Our First President, Our First Bishop and Our First Freedom
It seems so fitting that the centerpiece of our local “Fortnight for Freedom” commemoration will be a June 24 “Celebration of Freedom” at the Charles E. Smith Center at The George Washington University in Washington, D.C. That afternoon of prayer and celebration in support of religious freedom will take place at a university, and in a city, named for the “Father of our Country,” a man who had a profound respect for the importance of religious liberty and for the contributions that people of faith offer to our United States.
In a 1789 letter to the Quakers, President Washington noted, “The liberty enjoyed by the people of these states, of worshiping almighty God agreeably to their consciences, is not only among the choicest of their blessings, but also of their rights.”
That year, Washington had been unanimously elected as our first president, and Bishop John Carroll had been elected as the first Catholic bishop of the new United States. On behalf of the Catholics of the nation, Bishop-elect Carroll sent a congratulatory letter to his friend, President Washington. The letter was also signed by a distinguished group of Catholics including Charles Carroll of Carrollton, the Marylander who was the only Catholic signer of the Declaration of Independence.
In addition to congratulating the new president, the letter noted, “While our country preserves her freedom and independence, we shall have a well-founded title to claim her justice, and the equal rights of citizenship, as the price of our blood spilt under your eyes, and to our common exertions for her defense – rights tendered more dear to us by the remembrances of former hardships.” Before the American Revolution, then-Father Carroll had served as a priest in Maryland, which at the time of its founding a century before, had been a haven of religious toleration and the birthplace of religious freedom in the future United States. But in colonial times, Maryland devolved into a place where by law, Catholic chapels were locked and Catholics could not worship in public, vote, hold political office or practice law.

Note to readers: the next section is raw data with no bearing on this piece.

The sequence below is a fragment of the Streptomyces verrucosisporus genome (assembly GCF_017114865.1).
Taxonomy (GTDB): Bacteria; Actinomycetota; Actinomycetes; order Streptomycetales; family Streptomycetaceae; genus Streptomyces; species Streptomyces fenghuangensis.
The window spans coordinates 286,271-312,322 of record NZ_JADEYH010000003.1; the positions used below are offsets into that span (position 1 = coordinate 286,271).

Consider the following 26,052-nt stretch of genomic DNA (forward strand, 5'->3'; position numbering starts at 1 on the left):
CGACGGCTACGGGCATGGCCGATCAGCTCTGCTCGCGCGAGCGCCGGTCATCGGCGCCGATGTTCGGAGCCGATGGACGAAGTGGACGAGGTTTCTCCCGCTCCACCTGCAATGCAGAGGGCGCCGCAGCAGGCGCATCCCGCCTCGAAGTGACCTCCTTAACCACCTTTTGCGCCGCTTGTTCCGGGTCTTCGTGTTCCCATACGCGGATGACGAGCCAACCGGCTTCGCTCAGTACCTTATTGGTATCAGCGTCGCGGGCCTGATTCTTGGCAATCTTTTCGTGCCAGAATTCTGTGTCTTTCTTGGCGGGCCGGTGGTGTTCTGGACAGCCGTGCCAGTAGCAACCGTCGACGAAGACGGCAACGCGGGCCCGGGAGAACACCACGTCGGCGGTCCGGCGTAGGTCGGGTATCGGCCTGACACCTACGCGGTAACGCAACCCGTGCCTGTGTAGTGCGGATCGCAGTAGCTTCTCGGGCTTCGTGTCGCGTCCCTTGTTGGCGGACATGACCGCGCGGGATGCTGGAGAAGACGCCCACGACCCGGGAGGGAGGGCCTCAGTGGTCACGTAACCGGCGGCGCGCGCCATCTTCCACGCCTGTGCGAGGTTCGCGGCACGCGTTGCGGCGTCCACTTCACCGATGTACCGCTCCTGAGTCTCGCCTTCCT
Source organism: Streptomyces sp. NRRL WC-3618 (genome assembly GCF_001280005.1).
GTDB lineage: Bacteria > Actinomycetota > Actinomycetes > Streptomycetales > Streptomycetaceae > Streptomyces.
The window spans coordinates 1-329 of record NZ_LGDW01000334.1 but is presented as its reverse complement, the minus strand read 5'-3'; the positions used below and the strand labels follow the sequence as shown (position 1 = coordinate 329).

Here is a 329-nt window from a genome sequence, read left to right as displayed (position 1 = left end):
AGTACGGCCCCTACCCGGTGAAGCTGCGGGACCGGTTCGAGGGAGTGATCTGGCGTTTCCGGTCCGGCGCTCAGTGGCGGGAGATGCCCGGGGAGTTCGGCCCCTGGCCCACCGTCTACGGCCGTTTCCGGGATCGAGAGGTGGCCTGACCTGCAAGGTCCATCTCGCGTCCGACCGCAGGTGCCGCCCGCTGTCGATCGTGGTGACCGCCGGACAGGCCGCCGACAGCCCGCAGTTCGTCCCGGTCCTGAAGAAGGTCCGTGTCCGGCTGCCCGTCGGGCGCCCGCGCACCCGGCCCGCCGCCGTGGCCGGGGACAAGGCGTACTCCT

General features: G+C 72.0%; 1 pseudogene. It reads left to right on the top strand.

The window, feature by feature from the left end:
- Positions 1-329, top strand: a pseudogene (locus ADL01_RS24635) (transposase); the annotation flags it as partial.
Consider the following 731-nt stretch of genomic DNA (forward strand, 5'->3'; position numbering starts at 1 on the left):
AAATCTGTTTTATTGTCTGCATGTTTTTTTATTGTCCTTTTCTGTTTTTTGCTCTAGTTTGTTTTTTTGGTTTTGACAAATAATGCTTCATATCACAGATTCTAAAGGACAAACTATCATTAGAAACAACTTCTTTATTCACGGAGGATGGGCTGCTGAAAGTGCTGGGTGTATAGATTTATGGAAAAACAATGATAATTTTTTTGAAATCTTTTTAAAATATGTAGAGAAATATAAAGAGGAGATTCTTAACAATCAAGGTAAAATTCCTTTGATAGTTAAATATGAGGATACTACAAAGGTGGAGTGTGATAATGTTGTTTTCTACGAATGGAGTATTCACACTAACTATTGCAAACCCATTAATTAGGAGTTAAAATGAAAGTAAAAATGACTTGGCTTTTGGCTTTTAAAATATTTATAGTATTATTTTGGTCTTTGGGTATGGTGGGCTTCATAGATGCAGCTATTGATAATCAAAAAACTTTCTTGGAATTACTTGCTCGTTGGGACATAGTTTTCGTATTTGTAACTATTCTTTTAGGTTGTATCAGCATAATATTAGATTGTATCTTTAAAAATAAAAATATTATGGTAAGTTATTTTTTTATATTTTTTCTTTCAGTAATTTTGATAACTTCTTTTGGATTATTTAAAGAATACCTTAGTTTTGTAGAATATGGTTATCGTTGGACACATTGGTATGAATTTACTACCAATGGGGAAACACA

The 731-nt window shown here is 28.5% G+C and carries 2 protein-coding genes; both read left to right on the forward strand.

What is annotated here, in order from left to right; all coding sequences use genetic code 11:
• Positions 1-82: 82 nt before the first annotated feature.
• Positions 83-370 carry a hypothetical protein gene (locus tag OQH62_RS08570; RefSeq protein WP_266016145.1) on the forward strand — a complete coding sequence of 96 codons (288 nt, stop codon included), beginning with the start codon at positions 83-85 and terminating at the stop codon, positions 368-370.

In his 1790 letter responding to the nation’s Catholics, President Washington expressed gratitude for the sacrifices that Catholics had made in helping to secure liberty for the new nation: “I presume that your fellow citizens will not forget the patriotic part which you took in the accomplishment of their Revolution, and the establishment of their government….” Washington emphasized his belief in the importance of all members of the community being “equally entitled to the protection of civil government.”
After President Washington’s death in 1799, Archbishop Carroll offered a moving eulogy of his friend, noting that in his farewell address upon leaving office, the first president had emphasized “that nations and individuals are under the moral government of an infinitely wise and just providence, that the foundations of their happiness are morality and religion, and their union amongst themselves their rock of safety.”
During this Fortnight for Freedom, Catholics all over America will stand together to offer prayers of thanks for the blessing of religious liberty and to express a commitment to defending that freedom for which their forebears died. In Washington, we will gather in a city named for our first president, who recognized Catholics as his friends and fellow patriots and who knew that the right to religious liberty, our First Freedom in the Constitution’s Bill of Rights, is central to who we are as people of faith and to who we are as Americans. This is as true today as it was in 1789.